The Squadron Warrant Officer (Sqn WO) commonly holds the rank of warrant officer, or may be a senior non-commissioned officer (SNCO) if no warrant officer is available, and will typically have spent many years working within the squadron or at least within the ATC. In the case where no commissioned officers are present, the Sqn WO or SNCO will take charge of the unit. The squadron warrant officer usually has a closer relationship with the cadets than the commanding officer.

The establishment of officers, WOs, senior NCOs and cadet NCOs is dependent on the size of the squadron or detached flight and this basic structure has many permutations varying with the number of cadets and staff, accommodation and facilities. A typical small detached flight may consist only of the Officer Commanding and fifteen cadets and is often housed in rented accommodation. At the other end of the scale, a large squadron can consist of 120 cadets or more, four commissioned officers, two non-commissioned officers and a half-dozen civilian instructors. Civilian instructors (many of whom are retired RAF regulars) form the backbone of the ACO.

Civilian committees

A Civilian Committee (or Civcom) underpins all local funding that the RAF cannot provide beyond core services for the squadron. Each is an independent charity and operates to meet the funding needs of the local squadron which is under the control of the commanding officer. Since the uniformed officers and civilian instructors in the ATC have no financial responsibilities, but still need money to manage and provide cadet activities such as annual and overseas camps and adventure training, the civilian committee is entirely responsible for these finances and provides them to the squadron for use. There is no rank structure in civilian committees, nor are its members beholden to anyone. Serving as trustees, they are unpaid volunteers who support the cadet activities financially leaving the paid uniformed officers to deliver the cadet experience.

The RAFAC (ATC) is itself not a charitable organisation and is not itself a legal entity and so has no legal status. That defers to the MOD. For this and other reasons, the trustees within each Civilian Committee are required to be responsible for, and accountable for, the charitable fundraising of the squadron. As with any charity, three officers (Chairperson, Secretary and Treasurer) are elected at an AGM, possibly with the addition of a deputy Chairperson, and then exist as an independent group[22] to raise and manage funds in a lawful manner in accordance with the Charities Act. They do this under the status of an 'excepted charity' which requires that they conduct themselves wholly to the Charities Act 2011 but are excepted from sending in annual reports to the Charity Commission.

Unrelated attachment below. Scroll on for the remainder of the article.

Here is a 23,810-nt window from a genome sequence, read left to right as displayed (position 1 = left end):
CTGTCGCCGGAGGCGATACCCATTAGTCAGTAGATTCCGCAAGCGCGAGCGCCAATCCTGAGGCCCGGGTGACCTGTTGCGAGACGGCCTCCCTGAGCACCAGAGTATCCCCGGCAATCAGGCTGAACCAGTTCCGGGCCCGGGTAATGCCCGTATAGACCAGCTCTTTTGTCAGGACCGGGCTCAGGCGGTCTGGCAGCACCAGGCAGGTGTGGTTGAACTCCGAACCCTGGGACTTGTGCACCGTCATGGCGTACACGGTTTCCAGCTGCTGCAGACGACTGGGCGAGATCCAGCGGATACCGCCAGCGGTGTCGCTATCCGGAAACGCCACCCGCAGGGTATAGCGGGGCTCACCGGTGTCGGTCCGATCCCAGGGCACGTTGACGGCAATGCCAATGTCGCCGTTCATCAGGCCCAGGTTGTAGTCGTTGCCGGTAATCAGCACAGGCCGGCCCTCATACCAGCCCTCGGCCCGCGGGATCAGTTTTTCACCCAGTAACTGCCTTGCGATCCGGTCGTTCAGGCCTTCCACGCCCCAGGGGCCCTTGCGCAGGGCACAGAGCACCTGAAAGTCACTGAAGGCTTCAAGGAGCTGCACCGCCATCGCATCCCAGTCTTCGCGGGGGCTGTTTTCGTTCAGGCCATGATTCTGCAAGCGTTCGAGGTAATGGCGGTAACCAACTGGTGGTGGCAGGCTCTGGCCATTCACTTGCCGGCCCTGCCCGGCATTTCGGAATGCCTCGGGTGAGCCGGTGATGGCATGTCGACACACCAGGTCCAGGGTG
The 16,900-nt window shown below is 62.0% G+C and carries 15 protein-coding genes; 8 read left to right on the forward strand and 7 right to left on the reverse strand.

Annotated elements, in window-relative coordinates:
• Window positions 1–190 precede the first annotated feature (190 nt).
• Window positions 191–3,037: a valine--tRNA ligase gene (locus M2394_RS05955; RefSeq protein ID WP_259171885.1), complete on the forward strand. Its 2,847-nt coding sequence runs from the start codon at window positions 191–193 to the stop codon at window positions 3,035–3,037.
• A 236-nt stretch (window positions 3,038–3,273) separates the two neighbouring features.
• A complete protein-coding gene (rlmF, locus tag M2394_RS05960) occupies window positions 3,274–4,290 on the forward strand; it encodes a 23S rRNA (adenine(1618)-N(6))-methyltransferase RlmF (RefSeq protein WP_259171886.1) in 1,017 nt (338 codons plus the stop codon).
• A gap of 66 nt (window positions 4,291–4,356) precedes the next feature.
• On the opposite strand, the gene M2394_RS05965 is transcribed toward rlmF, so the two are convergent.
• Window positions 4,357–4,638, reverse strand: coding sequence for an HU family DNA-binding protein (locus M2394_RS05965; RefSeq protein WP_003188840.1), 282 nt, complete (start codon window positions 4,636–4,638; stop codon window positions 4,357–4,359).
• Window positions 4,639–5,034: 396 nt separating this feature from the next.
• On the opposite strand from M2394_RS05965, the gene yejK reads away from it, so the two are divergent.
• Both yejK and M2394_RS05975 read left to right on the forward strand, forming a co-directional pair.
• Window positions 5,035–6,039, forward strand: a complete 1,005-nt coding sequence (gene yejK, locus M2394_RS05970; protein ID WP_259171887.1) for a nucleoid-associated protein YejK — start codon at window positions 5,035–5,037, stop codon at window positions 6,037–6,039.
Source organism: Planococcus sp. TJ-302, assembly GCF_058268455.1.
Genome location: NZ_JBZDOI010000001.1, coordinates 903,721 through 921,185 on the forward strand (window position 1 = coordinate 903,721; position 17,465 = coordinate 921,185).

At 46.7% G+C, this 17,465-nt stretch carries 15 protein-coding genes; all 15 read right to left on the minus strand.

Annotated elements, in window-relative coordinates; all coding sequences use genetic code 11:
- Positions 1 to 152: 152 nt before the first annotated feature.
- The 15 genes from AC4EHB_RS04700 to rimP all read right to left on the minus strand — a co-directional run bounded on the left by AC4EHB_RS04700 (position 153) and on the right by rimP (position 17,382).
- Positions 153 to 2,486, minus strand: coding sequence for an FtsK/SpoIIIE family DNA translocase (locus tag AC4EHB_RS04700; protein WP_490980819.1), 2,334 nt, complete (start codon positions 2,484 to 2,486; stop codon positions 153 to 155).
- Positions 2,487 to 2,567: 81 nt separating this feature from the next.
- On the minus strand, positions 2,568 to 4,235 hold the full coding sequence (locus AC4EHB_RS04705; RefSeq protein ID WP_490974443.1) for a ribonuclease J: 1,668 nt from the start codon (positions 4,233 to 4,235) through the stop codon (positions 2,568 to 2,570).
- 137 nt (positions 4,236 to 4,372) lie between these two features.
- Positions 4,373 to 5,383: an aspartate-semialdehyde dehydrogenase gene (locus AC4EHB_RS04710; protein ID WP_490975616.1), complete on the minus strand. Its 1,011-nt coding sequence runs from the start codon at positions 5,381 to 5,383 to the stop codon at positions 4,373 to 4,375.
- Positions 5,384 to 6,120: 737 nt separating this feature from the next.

The squadron commander and chaplain are ex-officio members of their civilian committee and have no voting rights, however common-sense determines they may advise in squadron-related matters. While co-operation between the squadron and the civilian committee is desirable at all times, there is no line of command or authority of anyone other than the trustees of the Civilian Committee. This includes any uniformed personnel up to, and including, the Commandant Air Cadets.

A Civilian Committee is responsible for overseeing the initial unit formation and direction and will monitor the welfare of cadets. Civilian committees often include parents of cadets and retired ATC staff. Many squadron charities decide to operate against the RAFAC document known as ACP-11[23] which has been the traditional constitution. However, there is no requirement to do so as long as the civilian committee establishes a constitution with acceptable charitable object statements; these may be similar to those in ACP-11 but offers the advantage of more local definition in deciding the use of funds. The Charity Commission has helpfully produced downloadable model constitutions[24] of which the 'Model Constitution for a Small Charity' is ideal for the purpose of registering a charity at squadron level and indeed this has been the route required for all squadrons in Scotland and Northern Ireland.

The most recent revision of ACP-11 was conceived as a means of retaining control for the organisation over civilian committees through what is known as the Association Model of trusteeship. The document is controversial and has been questioned by experienced trustees in charitable work on the basis that it is confused and almost certainly contradicts charity law. Furthermore, to be a lawful and binding constitution for a squadron, it must be adopted autonomously by the trustees of each civilian committee and not released as an automatic update in the manner of all other ACP documents which relate to governance of the uniform cadre.

Although there is no hierarchy, there are links that tie the organisation together structurally. Those that form the uniformed chain of command are self-explanatory. For civilians however, these links are formed of upward provision of trustees. So, from the civilian committees within a number of squadrons is elected a Wing chairperson to serve as a trustee of the Wing charity. In theory, the same happens from Wing to Region however, there has been a change in recent years where these positions have been appointed rather than by bona-fide election.